CSharp for Markup in Xamarin Forms

Table of Contents

CSharp for Markup in Xamarin Forms. It has always been possible to use CSharp code (C#) to create views in Xamarin Forms, but the truth is that with all the features that XAML has in favor it can be a bit difficult for new developers to make the decision to use CSharp.

With the appearance of new Frameworks such as Flutter or SwiftUI, we have noticed how developers have accepted and adapted to create User Interfaces (UI) declaratively.

That is why I come to introduce you to CSharpForMarkup to create declarative styles with C# instead of XAML in Xamarin Forms.

The goal is to make Xamarin Forms more attractive for additional developer audiences that don’t have XAML skills / preference.

CSharpForMarkup is by definition faster than XAML, even when compared to XAML with precompiled XAML and compiled bindings. At it’s core XAML is just an object serialization format, built on top of the UI API that you directly access from C# when you use CSharpForMarkup. You simply bypass the XAML layer, and the compiler optimizes your C# markup better than XAML.

Vincent Hoogendoorn

CSharp for Markup

CSharpForMarkup is simply a file with some extensions that help us to be able to create declarative UIs in a fluid and understandable way through an API that can be modified or extended in a very simple way.

These extensions were created with the purpose of improving readability by creating UI in Xamarin Forms with CSharp. In addition, they have good documentation.

Comparison between C# and XAML code

The code between languages is really similar and a developer with a little experience can adapt to this environment in a few hours. Let’s see:

<Entry Placeholder="Sigueme en las redes @luismatosluna" Keyboard="Numeric"
       Margin="{StaticResource myMargin}" HeightRequest="20"
       Grid.Row="2" Grid.ColumnSpan="2"
       Text="{Binding RegistrationCode, Mode=TwoWay}" />
new Entry { Placeholder = "Sigueme en las redes @luismatosluna", Keyboard = Keyboard.Numeric,
            Margin = myMargin, HeightRequest = 20 }
            .Grid.Row(2) .Grid.ColumnSpan(2)
            .Bind(nameof(vm.RegistrationCode), BindingMode.TwoWay),
new Entry { Placeholder = "Sigueme en las redes @luismatosluna", Keyboard = Keyboard.Numeric }            
            .Grid.Row(2) .Grid.ColumnSpan(2) .Margin(myMargin) .Height(20)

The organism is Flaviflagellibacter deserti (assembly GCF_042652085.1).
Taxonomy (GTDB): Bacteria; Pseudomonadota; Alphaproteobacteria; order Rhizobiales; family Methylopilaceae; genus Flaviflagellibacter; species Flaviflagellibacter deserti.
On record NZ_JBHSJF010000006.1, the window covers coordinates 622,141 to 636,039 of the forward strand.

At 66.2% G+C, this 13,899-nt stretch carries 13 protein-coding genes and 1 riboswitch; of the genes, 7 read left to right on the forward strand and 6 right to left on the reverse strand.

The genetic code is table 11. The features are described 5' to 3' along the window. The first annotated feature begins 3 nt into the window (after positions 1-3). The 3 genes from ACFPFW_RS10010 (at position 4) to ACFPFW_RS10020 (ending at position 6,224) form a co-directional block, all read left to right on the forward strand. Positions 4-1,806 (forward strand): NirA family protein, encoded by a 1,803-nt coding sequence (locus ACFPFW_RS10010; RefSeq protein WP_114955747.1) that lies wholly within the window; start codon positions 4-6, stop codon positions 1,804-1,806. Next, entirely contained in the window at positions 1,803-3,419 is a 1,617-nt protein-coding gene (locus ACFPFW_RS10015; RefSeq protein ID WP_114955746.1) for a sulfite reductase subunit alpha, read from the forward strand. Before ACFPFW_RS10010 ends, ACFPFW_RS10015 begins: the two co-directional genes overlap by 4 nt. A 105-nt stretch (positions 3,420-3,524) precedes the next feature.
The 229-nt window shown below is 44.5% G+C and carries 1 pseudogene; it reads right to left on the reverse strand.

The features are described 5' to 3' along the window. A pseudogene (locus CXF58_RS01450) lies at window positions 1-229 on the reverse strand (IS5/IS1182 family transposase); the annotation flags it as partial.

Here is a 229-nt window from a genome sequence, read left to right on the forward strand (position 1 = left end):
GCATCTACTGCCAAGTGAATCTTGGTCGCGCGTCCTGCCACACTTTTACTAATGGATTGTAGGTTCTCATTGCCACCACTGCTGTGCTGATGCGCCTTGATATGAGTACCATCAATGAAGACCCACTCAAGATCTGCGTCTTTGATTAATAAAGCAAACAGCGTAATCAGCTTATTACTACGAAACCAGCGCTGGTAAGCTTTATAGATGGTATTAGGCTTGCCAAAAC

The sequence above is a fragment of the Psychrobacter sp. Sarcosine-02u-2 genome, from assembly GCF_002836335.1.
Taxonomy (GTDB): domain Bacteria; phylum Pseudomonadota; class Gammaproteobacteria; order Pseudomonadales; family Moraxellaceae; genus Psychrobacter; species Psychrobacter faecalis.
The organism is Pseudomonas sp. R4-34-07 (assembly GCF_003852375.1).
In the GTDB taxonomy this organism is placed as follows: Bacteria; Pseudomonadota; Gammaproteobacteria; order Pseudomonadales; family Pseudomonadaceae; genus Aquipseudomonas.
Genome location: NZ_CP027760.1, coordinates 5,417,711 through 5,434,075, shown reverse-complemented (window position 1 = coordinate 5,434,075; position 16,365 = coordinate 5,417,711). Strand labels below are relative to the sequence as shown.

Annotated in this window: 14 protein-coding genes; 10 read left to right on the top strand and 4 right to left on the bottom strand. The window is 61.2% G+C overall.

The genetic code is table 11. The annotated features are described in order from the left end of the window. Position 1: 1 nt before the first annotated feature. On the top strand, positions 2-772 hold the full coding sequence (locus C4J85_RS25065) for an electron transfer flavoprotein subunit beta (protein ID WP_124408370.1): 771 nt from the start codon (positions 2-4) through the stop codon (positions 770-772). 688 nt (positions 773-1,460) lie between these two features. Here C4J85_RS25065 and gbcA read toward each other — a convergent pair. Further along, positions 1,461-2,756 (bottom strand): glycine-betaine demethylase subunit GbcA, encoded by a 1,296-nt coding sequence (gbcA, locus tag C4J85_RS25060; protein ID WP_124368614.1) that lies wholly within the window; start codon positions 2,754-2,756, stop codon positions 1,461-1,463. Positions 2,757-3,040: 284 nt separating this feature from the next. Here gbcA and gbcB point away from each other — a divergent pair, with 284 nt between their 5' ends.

.Bind(nameof(vm.RegistrationCode), BindingMode.TwoWay),


  • Faster than XAML
    HotReload in LiveSharp
  • Better IDE compatibility
  • Designed for human readability.
  • New developers do not need to learn XAML
  • Best IntelliSense (for example, the margins in XAML are strings)
  • It does not affect the MVVM design since it literally only changes the XAML for CSharp
  • If you are currently working with XAML, it is easy to adapt because the syntax is very similar.
  • If you already work with Xamarin Forms you just have to learn a simple API that you can modify or adapt.
  • Eliminate link mechanisms. You do not need XAML Extensions, Value ConverterTriggersXAML Compilation or Compiled Bindings.
  • You can continue separating the UI and the logic of your UI into separate partial classes/files, for example, HomePage.cs + HomePage.logic.cs.


I have always thought that having several options for doing things is an advantage. Personally I have not used CSharpForMarkup but I will start using it at the beginning with the custom controls to see how it goes and if I like it, I may leave aside the XAML for a bit.

Every time I have to create custom controls, I find it easier in XAML than in CSharp, when these are small I write them in CSharp and nothing happens. All this because in XAML there is a small cost that we have to pay for performance. But now with CSharpForMarkup I can create those controls and make my views more fluid.

As I mentioned before, it is always good to have several options and more if you know when to use each one. This functionality is being asked to be included and supported in Xamarin Forms; check it out here and support it.Support this great initiative and give you the opportunity to see how it evolves. Let’s break the Like button, let’s celebrate, let’s give it love, let’s take off this project and, above all, share with the whole community.
I think this may be the beginning of great things for the near future. I said the same with Visual and Shell before the official launch and I was not mistaken.

Of interest…

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